Couldn’t agree more. Just out of curiosity I did a brief search on what 500k gets me in my area - essentially a condo or run down home I don’t even know how much I’d have to sink into to make it liveable.

I also know of 2 couples recently who put under 5% down on homes - neither of them having high incomes. History looking like it’ll repeat itself, I believe somewhere around 2019/2020

Ha, the irony of “hindsight is 20/20”
runner540
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Re: The housing nowadays

Post by runner540 »

jadd806 wrote: Tue Jan 30, 2018 8:29 am The housing euphoria is in full force among my mid-20's to mid-30's peer group. Most everyone I know is obsessed with buying a house. The justifications range from fear of getting priced out of the market to the "it's an investment" fallacy.

A trick many of them are using to buy houses that they can't afford is to juice their paychecks by working a ton of overtime for however many paychecks the lender wants to see. When that income is extrapolated over the rest of the year, they are then able to get a much larger loan than they would otherwise qualify for. Here's one a friend closed on just last week: house at 5x annual income, 0% down, nearly 6% interest. I have many stories like that. A fair amount of them are opting for ARMs and other gimmicky financing products because it's the only way they can get into a house. Wonder what's going to happen when interest rates increase?

I'll sit this one out since renting is far cheaper than buying here. Lots of nice mid-range apartments are coming online in the area which are stabilizing rent prices. At the risk of sounding like a market timer, this housing market just seems so far from sustainable. You can't dollar cost average a house like you can with stocks.
+1
This is not just anecdotal: the evidence says mortgages are getting riskier by every measure (DTI, LTV, average credit score). Median down payments for ALL borrowers are only 5%. Median for first time buyers is 3%. Let that sink in: 3% is not a minimum: half of first time buyers put down LESS than 3%.

Source: page 53 of the January 2018 report here
http://www.aei.org/policy/economics/housing-finance/
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JoeRetire
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Re: The housing nowadays

Post by JoeRetire »

Tech wrote: Mon Jan 29, 2018 7:58 pmI am called for a bubble to happen it's way overvalued. Do you have any idea what will bring it down this time ?
As soon as the Bay Area salaries decline by 50% or more, then housing prices will start to drop.
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dm200
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Re: The housing nowadays

Post by dm200 »

boglerdude wrote: Tue Jan 30, 2018 4:39 am Rising short term rates will eventually cause defaults in sub-prime auto and mortgages. Could be 3 years before prices are below where they are today.
If you need a house, buy a house. If you want to remain mobile, dont
Why? What do you believe is the relationship between higher short term rates and these defaults?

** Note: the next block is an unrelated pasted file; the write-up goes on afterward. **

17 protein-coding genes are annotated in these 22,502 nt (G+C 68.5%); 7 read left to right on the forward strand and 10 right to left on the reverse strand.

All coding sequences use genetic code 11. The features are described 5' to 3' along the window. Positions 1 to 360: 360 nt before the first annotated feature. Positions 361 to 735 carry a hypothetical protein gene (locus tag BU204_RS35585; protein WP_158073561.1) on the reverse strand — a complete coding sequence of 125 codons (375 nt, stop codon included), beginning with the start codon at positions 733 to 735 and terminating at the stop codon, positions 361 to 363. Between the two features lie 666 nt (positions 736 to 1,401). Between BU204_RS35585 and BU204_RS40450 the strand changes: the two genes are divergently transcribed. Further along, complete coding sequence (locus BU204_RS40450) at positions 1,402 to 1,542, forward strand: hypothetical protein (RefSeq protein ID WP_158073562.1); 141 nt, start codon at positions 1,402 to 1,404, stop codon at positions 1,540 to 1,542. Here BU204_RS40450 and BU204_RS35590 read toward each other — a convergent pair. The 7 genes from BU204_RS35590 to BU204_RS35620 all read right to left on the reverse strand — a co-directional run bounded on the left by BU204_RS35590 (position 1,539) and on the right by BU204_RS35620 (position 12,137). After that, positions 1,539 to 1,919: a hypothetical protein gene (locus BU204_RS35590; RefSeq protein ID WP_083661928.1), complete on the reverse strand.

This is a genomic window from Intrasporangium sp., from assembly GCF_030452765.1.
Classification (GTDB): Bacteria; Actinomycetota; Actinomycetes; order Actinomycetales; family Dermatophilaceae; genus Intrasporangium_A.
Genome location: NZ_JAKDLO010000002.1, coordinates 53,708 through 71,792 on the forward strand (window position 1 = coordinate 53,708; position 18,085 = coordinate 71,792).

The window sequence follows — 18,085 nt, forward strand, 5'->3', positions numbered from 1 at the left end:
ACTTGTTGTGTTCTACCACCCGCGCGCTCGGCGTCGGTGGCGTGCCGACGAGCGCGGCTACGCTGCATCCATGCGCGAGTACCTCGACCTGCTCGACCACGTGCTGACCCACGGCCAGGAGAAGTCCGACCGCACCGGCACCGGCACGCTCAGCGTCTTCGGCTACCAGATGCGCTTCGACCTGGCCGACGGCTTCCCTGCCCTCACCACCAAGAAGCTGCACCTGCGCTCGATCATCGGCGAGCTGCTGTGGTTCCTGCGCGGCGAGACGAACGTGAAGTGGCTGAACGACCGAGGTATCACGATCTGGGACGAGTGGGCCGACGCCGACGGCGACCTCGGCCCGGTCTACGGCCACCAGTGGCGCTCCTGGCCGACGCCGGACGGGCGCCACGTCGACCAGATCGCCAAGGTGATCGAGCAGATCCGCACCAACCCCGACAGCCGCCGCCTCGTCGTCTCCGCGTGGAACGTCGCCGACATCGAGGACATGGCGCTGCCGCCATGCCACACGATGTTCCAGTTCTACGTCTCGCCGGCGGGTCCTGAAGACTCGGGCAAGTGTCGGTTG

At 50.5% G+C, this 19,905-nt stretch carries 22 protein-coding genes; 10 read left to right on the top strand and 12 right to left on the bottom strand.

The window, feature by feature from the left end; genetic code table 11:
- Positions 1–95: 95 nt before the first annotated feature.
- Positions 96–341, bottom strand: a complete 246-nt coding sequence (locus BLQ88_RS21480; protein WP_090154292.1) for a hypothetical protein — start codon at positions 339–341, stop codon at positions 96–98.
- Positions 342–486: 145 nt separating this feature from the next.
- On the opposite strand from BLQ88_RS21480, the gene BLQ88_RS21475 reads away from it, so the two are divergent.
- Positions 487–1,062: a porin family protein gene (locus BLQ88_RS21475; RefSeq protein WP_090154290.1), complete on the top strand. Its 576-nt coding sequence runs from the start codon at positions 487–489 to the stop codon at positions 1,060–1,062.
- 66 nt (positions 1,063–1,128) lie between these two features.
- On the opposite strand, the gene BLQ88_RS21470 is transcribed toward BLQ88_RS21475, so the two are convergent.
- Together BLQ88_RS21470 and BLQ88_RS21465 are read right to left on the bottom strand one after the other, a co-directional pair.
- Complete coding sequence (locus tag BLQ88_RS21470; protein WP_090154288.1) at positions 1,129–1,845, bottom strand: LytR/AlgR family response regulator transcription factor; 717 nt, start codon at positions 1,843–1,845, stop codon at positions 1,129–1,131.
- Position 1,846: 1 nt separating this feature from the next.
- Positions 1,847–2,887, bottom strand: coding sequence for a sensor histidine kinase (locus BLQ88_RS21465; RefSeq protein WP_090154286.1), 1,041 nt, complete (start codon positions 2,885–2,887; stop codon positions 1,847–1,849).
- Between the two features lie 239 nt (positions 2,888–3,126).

RRAAYY3
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Re: The housing nowadays

Post by RRAAYY3 »

runner540 wrote: Tue Jan 30, 2018 8:58 am
jadd806 wrote: Tue Jan 30, 2018 8:29 am The housing euphoria is in full force among my mid-20's to mid-30's peer group. Most everyone I know is obsessed with buying a house. The justifications range from fear of getting priced out of the market to the "it's an investment" fallacy.

A trick many of them are using to buy houses that they can't afford is to juice their paychecks by working a ton of overtime for however many paychecks the lender wants to see. When that income is extrapolated over the rest of the year, they are then able to get a much larger loan than they would otherwise qualify for. Here's one a friend closed on just last week: house at 5x annual income, 0% down, nearly 6% interest. I have many stories like that. A fair amount of them are opting for ARMs and other gimmicky financing products because it's the only way they can get into a house. Wonder what's going to happen when interest rates increase?

I'll sit this one out since renting is far cheaper than buying here. Lots of nice mid-range apartments are coming online in the area which are stabilizing rent prices. At the risk of sounding like a market timer, this housing market just seems so far from sustainable. You can't dollar cost average a house like you can with stocks.
+1
This is not just anecdotal: the evidence says mortgages are getting riskier by every measure (DTI, LTV, average credit score). Median down payments for ALL borrowers are only 5%. Median for first time buyers is 3%. Let that sink in: 3% is not a minimum: half of first time buyers put down LESS than 3%.

Source: page 53 of the January 2018 report here
http://www.aei.org/policy/economics/housing-finance/
yup, the 2 couples i was referring to i believe put down 3% --- which, quite frankly, I didn't even know was allowed [and it shouldn't be]

this may be naive / short sighted, but if you can't put 20% down you have no business getting wrapped up in such a big financial decision.
visualguy
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Re: The housing nowadays

Post by visualguy »